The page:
Our backcountry conditions have just become a lot more complex with the recent snowfall. This is often the case when we move from a period of cold, clear weather to a stormy pattern. Large, weaker snow crystals (feathery surface hoar and/or sugary facets) form on and near the snow surface during the cold, clear periods. When these crystals get buried by sufficient snow, they form a weak layer which leads to dangerous avalanche conditions.
To help make sure we’re all on the same page, I’d like to introduce two terms I think you’re going to hear about (or read in the forecasts) over the next couple of weeks.
The first is Persistent Slab Problem. This is the avalanche problem that sets up when a weak layer becomes buried by enough snow to form a solid upper layer of snow (a slab). Generally we need 30-40 cm of settled snow on top of a weak layer before we start to see persistent slab problems develop. The more snow builds up over the weak layer, the bigger the avalanches will be. Once there’s 50-80 cm snow over the weak layer, large, dangerous avalanches become likely. Eventually, the weight of snow over the weak layer makes it less likely to be triggered, but we often go through a difficult period with a deeply buried weak layer a metre or more below the surface that has the ability to produce very large avalanches in isolated locations.
The second term is Incremental Loading. This refers to when we get light to moderate amounts of new snow over a series of storms that slowly and steadily builds up that solid upper slab layer of snow, adding weight, or load, to the weak layer below. In this scenario it can take longer for conditions to build up to a critical point where slab avalanches become likely. Predicting exactly when that point has been reached can be tricky. I’ve got to say, sometimes it’s easier when the storms come through in one big punch—in this scenario, avalanche danger goes through the roof for a short period, then tends to come down again to a more manageable level. Unfortunately, the current weather pattern looks like it will lead to incremental loading in many areas.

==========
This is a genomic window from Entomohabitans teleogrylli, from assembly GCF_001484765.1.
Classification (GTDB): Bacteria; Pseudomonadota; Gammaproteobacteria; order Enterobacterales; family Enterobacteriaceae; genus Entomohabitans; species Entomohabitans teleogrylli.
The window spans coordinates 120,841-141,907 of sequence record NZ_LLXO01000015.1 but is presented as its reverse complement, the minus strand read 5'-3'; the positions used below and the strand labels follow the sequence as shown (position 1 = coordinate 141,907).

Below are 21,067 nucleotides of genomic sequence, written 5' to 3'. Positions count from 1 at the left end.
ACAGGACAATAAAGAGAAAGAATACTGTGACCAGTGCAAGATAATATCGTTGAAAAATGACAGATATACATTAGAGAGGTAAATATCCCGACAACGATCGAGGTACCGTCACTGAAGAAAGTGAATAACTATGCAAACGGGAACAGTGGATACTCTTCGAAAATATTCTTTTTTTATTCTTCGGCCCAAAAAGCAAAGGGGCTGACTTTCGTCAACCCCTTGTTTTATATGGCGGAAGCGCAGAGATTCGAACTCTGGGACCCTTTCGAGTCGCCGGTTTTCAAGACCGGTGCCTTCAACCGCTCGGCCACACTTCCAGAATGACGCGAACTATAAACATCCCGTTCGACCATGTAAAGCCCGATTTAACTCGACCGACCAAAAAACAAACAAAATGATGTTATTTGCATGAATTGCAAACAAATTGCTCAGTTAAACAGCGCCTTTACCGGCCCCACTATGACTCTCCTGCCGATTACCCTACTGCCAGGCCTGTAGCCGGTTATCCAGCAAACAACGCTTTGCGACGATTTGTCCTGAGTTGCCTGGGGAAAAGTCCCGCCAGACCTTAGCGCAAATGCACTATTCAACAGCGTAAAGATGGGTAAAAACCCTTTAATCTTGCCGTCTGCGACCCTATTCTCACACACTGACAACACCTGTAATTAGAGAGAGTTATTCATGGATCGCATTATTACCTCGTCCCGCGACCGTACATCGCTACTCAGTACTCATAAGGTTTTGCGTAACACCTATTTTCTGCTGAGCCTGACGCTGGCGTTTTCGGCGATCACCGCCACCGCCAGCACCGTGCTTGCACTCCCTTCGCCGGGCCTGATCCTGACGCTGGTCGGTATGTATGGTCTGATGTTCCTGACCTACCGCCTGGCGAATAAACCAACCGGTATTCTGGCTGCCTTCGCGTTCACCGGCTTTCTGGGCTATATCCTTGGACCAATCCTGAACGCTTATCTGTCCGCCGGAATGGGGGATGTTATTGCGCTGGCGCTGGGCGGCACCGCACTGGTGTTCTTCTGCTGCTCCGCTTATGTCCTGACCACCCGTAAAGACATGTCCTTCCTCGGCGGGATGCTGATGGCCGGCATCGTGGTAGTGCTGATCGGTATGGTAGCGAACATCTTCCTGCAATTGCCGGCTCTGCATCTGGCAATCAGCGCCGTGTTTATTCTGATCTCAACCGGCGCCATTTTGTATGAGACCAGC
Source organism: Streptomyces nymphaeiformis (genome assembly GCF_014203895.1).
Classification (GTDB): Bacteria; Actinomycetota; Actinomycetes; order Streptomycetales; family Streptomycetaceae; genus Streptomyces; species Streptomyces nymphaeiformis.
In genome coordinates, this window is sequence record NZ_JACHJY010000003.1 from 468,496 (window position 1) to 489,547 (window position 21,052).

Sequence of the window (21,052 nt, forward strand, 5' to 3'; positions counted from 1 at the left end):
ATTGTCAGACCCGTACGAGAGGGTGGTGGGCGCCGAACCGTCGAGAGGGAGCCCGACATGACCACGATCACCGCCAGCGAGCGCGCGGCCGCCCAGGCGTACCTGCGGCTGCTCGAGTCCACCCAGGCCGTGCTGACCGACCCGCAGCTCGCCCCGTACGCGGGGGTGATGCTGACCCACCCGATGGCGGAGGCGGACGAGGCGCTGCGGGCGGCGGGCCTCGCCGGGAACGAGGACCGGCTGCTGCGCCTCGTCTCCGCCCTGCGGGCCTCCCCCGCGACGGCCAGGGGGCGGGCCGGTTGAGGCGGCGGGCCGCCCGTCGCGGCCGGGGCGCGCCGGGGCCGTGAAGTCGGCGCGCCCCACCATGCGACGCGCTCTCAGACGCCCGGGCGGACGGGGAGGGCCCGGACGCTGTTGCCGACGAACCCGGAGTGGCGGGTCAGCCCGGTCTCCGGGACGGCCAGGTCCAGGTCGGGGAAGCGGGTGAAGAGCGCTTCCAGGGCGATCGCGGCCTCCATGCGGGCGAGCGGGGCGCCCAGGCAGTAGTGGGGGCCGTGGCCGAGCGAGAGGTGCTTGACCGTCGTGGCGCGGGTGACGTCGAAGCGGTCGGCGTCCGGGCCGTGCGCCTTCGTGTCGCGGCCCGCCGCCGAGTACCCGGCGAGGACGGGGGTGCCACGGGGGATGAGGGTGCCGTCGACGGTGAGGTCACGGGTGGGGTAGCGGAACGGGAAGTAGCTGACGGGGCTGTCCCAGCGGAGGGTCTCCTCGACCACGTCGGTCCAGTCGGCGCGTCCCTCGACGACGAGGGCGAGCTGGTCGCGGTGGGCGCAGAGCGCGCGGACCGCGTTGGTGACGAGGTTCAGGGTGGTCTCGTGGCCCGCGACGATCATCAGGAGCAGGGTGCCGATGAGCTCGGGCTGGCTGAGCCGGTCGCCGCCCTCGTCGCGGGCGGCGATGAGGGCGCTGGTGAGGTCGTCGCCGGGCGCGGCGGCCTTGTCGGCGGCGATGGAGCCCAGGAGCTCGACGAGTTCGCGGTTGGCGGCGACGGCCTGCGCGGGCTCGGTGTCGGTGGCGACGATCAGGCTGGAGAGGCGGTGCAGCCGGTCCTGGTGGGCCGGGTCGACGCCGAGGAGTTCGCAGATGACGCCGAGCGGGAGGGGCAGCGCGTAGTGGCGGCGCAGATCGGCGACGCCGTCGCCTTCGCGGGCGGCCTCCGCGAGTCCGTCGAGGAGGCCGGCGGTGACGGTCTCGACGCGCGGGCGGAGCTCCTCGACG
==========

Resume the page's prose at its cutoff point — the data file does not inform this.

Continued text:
Surface hoar is beautiful when it’s on the surface, but can be deadly once it gets buried by 30 cm+ new snow. Facets are not so obvious (they’re smaller, square-ish crystals), but can also form dangerous weak layers.
Depending on how the weather unfolds, we could be setting ourselves up for some tricky conditions that could coincide with the Christmas/New Year break. There’ll be more on this subject for sure, but in the meantime, keep checking avalanche.ca for the latest conditions updates. Hit the Problems tab on the avalanche forecast and look for whether a persistent slab problem is listed. Look in the Snowpack Summary section in the Details tab for mention of incremental loading. Now, at least, you know what we mean when we throw these words at you.
By James Floyer, Avalanche Canada.